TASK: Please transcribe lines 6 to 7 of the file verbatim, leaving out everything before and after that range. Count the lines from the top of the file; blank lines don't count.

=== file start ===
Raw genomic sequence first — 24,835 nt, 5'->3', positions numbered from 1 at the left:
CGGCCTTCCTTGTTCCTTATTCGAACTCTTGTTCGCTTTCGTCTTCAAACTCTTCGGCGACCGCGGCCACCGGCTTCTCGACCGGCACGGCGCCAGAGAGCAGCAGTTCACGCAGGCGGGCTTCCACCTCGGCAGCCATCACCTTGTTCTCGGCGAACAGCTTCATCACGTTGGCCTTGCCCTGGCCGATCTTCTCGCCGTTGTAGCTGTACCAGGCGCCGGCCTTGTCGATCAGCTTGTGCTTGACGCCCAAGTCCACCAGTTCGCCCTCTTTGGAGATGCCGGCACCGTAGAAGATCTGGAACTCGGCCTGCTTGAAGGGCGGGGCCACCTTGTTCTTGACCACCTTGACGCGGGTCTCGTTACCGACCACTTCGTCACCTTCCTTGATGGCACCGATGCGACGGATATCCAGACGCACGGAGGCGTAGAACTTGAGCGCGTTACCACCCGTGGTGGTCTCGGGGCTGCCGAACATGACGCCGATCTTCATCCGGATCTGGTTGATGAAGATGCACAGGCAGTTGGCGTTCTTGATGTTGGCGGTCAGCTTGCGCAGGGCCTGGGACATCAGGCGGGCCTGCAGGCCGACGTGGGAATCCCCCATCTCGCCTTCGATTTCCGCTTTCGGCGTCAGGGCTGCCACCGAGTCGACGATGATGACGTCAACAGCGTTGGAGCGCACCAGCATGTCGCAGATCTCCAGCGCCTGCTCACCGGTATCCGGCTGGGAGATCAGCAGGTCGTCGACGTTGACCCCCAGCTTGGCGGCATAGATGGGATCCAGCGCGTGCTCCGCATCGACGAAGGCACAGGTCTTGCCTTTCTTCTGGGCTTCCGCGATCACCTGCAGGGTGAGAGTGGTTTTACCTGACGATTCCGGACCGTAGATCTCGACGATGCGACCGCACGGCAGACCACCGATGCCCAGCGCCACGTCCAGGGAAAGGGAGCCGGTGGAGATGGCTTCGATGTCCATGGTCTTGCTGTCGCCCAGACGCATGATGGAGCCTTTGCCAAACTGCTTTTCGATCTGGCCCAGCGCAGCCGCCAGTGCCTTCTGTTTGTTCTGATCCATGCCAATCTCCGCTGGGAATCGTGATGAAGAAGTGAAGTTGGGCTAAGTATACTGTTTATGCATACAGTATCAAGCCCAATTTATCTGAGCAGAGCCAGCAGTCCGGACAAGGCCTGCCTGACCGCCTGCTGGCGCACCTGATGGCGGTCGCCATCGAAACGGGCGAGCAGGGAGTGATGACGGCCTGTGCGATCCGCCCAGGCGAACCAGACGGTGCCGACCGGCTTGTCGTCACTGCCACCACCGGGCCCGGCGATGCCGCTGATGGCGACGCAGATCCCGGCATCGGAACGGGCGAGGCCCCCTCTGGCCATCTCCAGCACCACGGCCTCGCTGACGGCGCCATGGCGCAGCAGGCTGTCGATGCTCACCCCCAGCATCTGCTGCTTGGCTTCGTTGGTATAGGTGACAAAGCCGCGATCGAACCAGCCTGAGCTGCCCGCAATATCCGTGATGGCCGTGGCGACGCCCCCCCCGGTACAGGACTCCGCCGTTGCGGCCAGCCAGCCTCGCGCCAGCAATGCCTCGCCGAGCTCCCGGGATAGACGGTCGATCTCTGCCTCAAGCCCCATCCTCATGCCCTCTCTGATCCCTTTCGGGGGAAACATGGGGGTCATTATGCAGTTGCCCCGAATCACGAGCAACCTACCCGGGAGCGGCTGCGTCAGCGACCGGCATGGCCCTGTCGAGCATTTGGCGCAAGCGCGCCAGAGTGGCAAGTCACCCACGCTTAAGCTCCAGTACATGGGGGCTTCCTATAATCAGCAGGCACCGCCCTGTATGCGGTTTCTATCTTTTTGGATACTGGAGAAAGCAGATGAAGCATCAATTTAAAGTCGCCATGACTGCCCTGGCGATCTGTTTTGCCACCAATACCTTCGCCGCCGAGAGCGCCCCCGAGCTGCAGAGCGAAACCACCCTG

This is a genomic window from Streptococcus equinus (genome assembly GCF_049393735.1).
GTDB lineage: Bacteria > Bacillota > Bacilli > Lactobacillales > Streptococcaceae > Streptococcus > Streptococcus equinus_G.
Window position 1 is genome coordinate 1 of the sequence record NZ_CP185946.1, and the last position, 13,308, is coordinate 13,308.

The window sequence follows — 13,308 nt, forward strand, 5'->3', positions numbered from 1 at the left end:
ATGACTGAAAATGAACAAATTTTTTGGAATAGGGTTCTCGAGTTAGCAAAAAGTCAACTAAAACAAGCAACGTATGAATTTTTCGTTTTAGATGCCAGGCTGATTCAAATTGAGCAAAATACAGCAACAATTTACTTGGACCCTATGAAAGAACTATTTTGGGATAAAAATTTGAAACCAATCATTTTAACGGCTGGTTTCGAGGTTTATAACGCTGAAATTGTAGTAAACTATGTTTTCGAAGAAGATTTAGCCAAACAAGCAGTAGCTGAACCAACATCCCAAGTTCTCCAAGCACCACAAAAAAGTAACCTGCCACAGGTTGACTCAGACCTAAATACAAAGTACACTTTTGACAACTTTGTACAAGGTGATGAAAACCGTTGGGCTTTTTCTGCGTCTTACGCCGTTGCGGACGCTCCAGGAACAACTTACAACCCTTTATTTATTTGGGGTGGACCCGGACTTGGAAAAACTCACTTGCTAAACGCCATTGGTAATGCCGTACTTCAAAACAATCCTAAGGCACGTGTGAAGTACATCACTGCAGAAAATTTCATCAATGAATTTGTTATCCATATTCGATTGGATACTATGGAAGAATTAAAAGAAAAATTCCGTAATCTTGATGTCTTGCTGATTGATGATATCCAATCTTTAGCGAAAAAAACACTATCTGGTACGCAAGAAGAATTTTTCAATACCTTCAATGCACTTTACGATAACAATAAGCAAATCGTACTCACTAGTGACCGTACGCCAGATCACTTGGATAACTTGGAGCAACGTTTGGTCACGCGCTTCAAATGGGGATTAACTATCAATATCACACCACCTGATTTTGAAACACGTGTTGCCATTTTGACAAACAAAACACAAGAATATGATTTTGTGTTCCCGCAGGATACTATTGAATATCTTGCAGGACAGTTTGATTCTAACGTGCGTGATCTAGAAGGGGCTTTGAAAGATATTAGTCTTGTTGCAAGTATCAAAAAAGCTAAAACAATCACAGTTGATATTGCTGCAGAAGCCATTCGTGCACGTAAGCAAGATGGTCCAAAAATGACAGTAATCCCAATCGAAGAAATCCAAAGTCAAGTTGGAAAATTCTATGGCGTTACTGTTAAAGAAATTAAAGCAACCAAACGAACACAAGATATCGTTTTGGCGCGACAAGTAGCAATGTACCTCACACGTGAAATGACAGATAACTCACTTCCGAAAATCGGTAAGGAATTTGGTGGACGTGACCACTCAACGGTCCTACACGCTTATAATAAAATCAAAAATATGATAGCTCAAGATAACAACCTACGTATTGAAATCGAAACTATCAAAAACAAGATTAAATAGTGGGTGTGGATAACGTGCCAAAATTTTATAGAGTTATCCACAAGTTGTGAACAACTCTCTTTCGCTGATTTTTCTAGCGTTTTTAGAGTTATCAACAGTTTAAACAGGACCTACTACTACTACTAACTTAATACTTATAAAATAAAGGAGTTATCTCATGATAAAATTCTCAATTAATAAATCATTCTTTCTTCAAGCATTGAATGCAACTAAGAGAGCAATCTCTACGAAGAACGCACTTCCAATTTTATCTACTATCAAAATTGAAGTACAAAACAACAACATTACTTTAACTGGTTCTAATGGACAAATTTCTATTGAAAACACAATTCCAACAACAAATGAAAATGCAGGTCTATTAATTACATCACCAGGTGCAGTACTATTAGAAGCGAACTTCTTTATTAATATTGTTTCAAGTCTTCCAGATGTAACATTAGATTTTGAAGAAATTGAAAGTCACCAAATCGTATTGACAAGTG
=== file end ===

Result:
The window sequence follows — 13,308 nt, forward strand, 5'->3', positions numbered from 1 at the left end:
ATGACTGAAAATGAACAAATTTTTTGGAATAGGGTTCTCGAGTTAGCAAAAAGTCAACTAAAACAAGCAACGTATGAATTTTTCGTTTTAGATGCCAGGCTGATTCAAATTGAGCAAAATACAGCAACAATTTACTTGGACCCTATGAAAGAACTATTTTGGGATAAAAATTTGAAACCAATCATTTTAACGGCTGGTTTCGAGGTTTATAACGCTGAAATTGTAGTAAACTATGTTTTCGAAGAAGATTTAGCCAAACAAGCAGTAGCTGAACCAACATCCCAAGTTCTCCAAGCACCACAAAAAAGTAACCTGCCACAGGTTGACTCAGACCTAAATACAAAGTACACTTTTGACAACTTTGTACAAGGTGATGAAAACCGTTGGGCTTTTTCTGCGTCTTACGCCGTTGCGGACGCTCCAGGAACAACTTACAACCCTTTATTTATTTGGGGTGGACCCGGACTTGGAAAAACTCACTTGCTAAACGCCATTGGTAATGCCGTACTTCAAAACAATCCTAAGGCACGTGTGAAGTACATCACTGCAGAAAATTTCATCAATGAATTTGTTATCCATATTCGATTGGATACTATGGAAGAATTAAAAGAAAAATTCCGTAATCTTGATGTCTTGCTGATTGATGATATCCAATCTTTAGCGAAAAAAACACTATCTGGTACGCAAGAAGAATTTTTCAATACCTTCAATGCACTTTACGATAACAATAAGCAAATCGTACTCACTAGTGACCGTACGCCAGATCACTTGGATAACTTGGAGCAACGTTTGGTCACGCGCTTCAAATGGGGATTAACTATCAATATCACACCACCTGATTTTGAAACACGTGTTGCCATTTTGACAAACAAAACACAAGAATATGATTTTGTGTTCCCGCAGGATACTATTGAATATCTTGCAGGACAGTTTGATTCTAACGTGCGTGATCTAGAAGGGGCTTTGAAAGATATTAGTCTTGTTGCAAGTATCAAAAAAGCTAAAACAATCACAGTTGATATTGCTGCAGAAGCCATTCGTGCACGTAAGCAAGATGGTCCAAAAATGACAGTAATCCCAATCGAAGAAATCCAAAGTCAAGTTGGAAAATTCTATGGCGTTACTGTTAAAGAAATTAAAGCAACCAAACGAACACAAGATATCGTTTTGGCGCGACAAGTAGCAATGTACCTCACACGTGAAATGACAGATAACTCACTTCCGAAAATCGGTAAGGAATTTGGTGGACGTGACCACTCAACGGTCCTACACGCTTATAATAAAATCAAAAATATGATAGCTCAAGATAACAACCTACGTATTGAAATCGAAACTATCAAAAACAAGATTAAATAGTGGGTGTGGATAACGTGCCAAAATTTTATAGAGTTATCCACAAGTTGTGAACAACTCTCTTTCGCTGATTTTTCTAGCGTTTTTAGAGTTATCAACAGTTTAAACAGGACCTACTACTACTACTAACTTAATACTTATAAAATAAAGGAGTTATCTCATGATAAAATTCTCAATTAATAAATCATTCTTTCTTCAAGCATTGAATGCAACTAAGAGAGCAATCTCTACGAAGAACGCACTTCCAATTTTATCTACTATCAAAATTGAAGTACAAAACAACAACATTACTTTAACTGGTTCTAATGGACAAATTTCTATTGAAAACACAATTCCAACAACAAATGAAAATGCAGGTCTATTAATTACATCACCAGGTGCAGTACTATTAGAAGCGAACTTCTTTATTAATATTGTTTCAAGTCTTCCAGATGTAACATTAGATTTTGAAGAAATTGAAAGTCACCAAATCGTATTGACAAGTG